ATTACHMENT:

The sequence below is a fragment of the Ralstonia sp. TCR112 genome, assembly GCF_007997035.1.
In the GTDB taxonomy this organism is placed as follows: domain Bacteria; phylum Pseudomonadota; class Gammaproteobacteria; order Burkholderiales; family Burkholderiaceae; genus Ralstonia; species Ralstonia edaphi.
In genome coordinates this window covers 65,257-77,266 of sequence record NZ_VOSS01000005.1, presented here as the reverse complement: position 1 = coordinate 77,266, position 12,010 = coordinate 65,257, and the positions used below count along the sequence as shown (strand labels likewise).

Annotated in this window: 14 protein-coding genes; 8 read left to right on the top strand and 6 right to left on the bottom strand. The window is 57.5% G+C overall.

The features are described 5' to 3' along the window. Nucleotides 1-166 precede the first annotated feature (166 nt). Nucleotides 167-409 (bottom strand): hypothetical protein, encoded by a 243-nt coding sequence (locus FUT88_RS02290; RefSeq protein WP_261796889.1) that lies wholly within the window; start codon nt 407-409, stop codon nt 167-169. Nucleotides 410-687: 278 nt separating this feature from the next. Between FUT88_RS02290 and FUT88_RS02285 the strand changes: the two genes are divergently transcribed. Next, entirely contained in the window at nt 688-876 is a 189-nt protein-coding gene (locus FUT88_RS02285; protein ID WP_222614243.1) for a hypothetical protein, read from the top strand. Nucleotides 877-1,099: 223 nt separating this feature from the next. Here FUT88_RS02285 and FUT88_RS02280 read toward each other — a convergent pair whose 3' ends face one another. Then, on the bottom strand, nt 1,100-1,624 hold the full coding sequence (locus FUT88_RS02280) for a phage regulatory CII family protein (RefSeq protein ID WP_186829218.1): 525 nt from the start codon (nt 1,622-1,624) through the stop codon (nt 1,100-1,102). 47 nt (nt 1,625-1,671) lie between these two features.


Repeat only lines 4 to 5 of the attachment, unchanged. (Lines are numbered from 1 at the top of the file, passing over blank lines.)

Annotated in this window: 14 protein-coding genes; 8 read left to right on the top strand and 6 right to left on the bottom strand. The window is 57.5% G+C overall.

The features are described 5' to 3' along the window. Nucleotides 1-166 precede the first annotated feature (166 nt). Nucleotides 167-409 (bottom strand): hypothetical protein, encoded by a 243-nt coding sequence (locus FUT88_RS02290; RefSeq protein WP_261796889.1) that lies wholly within the window; start codon nt 407-409, stop codon nt 167-169. Nucleotides 410-687: 278 nt separating this feature from the next. Between FUT88_RS02290 and FUT88_RS02285 the strand changes: the two genes are divergently transcribed. Next, entirely contained in the window at nt 688-876 is a 189-nt protein-coding gene (locus FUT88_RS02285; protein ID WP_222614243.1) for a hypothetical protein, read from the top strand. Nucleotides 877-1,099: 223 nt separating this feature from the next. Here FUT88_RS02285 and FUT88_RS02280 read toward each other — a convergent pair whose 3' ends face one another. Then, on the bottom strand, nt 1,100-1,624 hold the full coding sequence (locus FUT88_RS02280) for a phage regulatory CII family protein (RefSeq protein ID WP_186829218.1): 525 nt from the start codon (nt 1,622-1,624) through the stop codon (nt 1,100-1,102). 47 nt (nt 1,625-1,671) lie between these two features.